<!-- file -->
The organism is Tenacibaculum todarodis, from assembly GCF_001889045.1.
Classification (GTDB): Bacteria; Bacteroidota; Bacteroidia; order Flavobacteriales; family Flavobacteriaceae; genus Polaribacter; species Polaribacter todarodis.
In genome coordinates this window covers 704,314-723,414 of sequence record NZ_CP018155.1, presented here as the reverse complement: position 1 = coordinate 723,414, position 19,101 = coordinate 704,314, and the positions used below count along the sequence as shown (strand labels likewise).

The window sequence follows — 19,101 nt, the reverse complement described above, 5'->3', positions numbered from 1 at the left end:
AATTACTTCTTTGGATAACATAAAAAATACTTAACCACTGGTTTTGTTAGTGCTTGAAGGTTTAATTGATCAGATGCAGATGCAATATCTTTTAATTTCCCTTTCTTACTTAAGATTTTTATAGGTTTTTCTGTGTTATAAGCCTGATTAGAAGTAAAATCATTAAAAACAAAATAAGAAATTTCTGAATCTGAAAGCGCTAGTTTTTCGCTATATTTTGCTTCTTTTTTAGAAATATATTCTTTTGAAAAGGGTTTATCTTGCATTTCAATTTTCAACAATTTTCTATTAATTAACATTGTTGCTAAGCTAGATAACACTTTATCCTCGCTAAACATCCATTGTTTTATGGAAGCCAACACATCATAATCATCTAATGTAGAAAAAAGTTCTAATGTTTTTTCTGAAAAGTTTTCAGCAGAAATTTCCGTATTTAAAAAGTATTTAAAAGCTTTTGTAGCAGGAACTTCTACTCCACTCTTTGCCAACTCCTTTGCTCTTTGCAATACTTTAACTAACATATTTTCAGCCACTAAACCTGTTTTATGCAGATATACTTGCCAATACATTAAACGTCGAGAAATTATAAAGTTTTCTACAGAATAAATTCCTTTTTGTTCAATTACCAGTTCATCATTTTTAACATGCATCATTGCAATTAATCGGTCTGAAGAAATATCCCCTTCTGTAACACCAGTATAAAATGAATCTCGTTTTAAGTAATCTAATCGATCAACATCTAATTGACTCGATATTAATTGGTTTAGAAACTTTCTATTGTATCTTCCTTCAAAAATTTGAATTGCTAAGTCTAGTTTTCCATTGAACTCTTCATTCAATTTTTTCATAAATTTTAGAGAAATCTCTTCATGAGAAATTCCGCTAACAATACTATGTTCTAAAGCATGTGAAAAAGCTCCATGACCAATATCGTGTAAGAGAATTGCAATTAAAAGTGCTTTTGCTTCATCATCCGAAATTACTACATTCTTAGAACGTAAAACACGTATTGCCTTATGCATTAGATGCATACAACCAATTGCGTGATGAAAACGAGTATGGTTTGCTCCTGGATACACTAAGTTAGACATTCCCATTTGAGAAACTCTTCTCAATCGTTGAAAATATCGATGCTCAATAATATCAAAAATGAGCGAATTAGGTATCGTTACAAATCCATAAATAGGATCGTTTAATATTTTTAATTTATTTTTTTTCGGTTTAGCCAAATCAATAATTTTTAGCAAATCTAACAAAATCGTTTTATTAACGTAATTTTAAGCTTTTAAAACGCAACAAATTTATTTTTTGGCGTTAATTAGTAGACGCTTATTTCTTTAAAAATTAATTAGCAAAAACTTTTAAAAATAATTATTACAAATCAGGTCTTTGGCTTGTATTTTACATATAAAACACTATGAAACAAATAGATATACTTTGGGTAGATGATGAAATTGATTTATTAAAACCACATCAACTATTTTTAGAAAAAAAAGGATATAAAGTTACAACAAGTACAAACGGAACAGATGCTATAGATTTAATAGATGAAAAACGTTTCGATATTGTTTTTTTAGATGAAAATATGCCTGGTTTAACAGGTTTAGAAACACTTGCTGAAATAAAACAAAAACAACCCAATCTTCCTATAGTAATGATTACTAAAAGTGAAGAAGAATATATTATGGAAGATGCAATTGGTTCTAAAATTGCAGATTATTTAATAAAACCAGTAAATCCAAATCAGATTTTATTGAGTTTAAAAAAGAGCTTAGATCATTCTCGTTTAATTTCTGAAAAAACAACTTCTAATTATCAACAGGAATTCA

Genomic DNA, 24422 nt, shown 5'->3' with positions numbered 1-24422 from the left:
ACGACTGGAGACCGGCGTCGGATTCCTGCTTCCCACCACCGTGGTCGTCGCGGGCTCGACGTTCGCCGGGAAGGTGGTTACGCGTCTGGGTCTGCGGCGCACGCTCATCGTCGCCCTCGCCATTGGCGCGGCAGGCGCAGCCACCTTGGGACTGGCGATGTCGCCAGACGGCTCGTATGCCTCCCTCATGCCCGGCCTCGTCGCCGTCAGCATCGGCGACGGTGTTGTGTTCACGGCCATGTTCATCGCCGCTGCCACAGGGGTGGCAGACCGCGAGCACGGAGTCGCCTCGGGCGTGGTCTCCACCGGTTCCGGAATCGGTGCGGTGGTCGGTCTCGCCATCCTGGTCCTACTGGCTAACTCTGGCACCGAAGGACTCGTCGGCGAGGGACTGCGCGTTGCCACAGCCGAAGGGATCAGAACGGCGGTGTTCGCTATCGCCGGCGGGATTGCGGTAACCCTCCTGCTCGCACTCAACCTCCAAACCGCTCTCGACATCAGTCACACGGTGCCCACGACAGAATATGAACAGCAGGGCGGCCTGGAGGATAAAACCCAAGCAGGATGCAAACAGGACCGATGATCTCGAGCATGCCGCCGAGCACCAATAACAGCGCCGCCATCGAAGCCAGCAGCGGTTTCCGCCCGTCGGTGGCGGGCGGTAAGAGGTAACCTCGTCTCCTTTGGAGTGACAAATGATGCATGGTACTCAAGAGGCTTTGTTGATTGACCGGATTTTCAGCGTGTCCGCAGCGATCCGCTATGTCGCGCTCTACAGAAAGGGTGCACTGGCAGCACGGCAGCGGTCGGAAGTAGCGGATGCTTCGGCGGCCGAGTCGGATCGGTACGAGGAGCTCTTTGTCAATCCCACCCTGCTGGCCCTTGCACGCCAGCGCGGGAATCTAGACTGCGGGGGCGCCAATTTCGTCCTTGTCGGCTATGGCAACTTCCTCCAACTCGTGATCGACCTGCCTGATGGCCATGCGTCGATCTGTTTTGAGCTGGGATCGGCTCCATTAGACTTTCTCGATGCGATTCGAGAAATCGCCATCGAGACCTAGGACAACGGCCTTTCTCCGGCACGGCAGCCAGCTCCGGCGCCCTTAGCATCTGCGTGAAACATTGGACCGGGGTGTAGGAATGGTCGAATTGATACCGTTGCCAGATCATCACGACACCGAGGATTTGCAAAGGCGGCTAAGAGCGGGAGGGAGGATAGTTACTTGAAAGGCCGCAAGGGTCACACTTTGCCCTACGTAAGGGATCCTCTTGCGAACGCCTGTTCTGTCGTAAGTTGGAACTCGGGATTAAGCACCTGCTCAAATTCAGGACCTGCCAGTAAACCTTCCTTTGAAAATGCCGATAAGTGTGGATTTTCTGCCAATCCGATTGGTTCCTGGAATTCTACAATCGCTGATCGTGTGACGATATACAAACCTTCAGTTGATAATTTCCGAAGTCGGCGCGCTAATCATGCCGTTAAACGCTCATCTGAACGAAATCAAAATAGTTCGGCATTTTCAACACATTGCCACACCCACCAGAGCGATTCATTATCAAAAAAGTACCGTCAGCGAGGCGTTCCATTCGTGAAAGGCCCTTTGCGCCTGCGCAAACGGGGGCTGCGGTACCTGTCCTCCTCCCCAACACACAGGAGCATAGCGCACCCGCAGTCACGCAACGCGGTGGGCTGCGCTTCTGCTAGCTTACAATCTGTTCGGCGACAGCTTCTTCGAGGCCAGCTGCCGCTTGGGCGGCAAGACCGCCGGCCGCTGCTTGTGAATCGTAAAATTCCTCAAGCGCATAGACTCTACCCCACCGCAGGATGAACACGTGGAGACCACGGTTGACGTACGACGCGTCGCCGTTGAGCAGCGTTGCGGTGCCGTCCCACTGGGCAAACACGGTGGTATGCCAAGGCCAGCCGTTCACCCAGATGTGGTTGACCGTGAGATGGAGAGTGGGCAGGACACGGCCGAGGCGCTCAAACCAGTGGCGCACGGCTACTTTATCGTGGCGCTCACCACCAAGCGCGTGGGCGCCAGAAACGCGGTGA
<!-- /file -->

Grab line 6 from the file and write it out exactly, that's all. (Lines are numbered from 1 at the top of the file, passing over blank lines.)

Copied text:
Genomic DNA, 24422 nt, shown 5'->3' with positions numbered 1-24422 from the left: